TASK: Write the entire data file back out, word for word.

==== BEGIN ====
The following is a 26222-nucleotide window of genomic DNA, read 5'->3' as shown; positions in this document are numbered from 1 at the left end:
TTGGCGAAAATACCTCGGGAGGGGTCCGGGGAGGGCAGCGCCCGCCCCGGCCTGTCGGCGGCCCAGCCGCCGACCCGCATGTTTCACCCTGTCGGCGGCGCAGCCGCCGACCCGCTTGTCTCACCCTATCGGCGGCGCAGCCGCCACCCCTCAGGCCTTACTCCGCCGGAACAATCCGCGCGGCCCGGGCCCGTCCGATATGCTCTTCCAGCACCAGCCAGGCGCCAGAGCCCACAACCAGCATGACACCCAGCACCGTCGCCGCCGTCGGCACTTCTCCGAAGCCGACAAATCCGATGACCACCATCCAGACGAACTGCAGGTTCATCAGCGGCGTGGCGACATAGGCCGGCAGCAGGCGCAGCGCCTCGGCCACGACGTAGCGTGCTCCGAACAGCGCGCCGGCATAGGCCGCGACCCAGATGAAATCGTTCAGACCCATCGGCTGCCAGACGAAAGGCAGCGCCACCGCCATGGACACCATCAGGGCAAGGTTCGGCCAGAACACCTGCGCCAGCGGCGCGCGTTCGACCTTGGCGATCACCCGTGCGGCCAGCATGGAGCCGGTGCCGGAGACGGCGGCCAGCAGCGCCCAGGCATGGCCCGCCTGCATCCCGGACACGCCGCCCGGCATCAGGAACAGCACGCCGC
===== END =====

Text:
The following is a 26222-nucleotide window of genomic DNA, read 5'->3' as shown; positions in this document are numbered from 1 at the left end:
TTGGCGAAAATACCTCGGGAGGGGTCCGGGGAGGGCAGCGCCCGCCCCGGCCTGTCGGCGGCCCAGCCGCCGACCCGCATGTTTCACCCTGTCGGCGGCGCAGCCGCCGACCCGCTTGTCTCACCCTATCGGCGGCGCAGCCGCCACCCCTCAGGCCTTACTCCGCCGGAACAATCCGCGCGGCCCGGGCCCGTCCGATATGCTCTTCCAGCACCAGCCAGGCGCCAGAGCCCACAACCAGCATGACACCCAGCACCGTCGCCGCCGTCGGCACTTCTCCGAAGCCGACAAATCCGATGACCACCATCCAGACGAACTGCAGGTTCATCAGCGGCGTGGCGACATAGGCCGGCAGCAGGCGCAGCGCCTCGGCCACGACGTAGCGTGCTCCGAACAGCGCGCCGGCATAGGCCGCGACCCAGATGAAATCGTTCAGACCCATCGGCTGCCAGACGAAAGGCAGCGCCACCGCCATGGACACCATCAGGGCAAGGTTCGGCCAGAACACCTGCGCCAGCGGCGCGCGTTCGACCTTGGCGATCACCCGTGCGGCCAGCATGGAGCCGGTGCCGGAGACGGCGGCCAGCAGCGCCCAGGCATGGCCCGCCTGCATCCCGGACACGCCGCCCGGCATCAGGAACAGCACGCCGC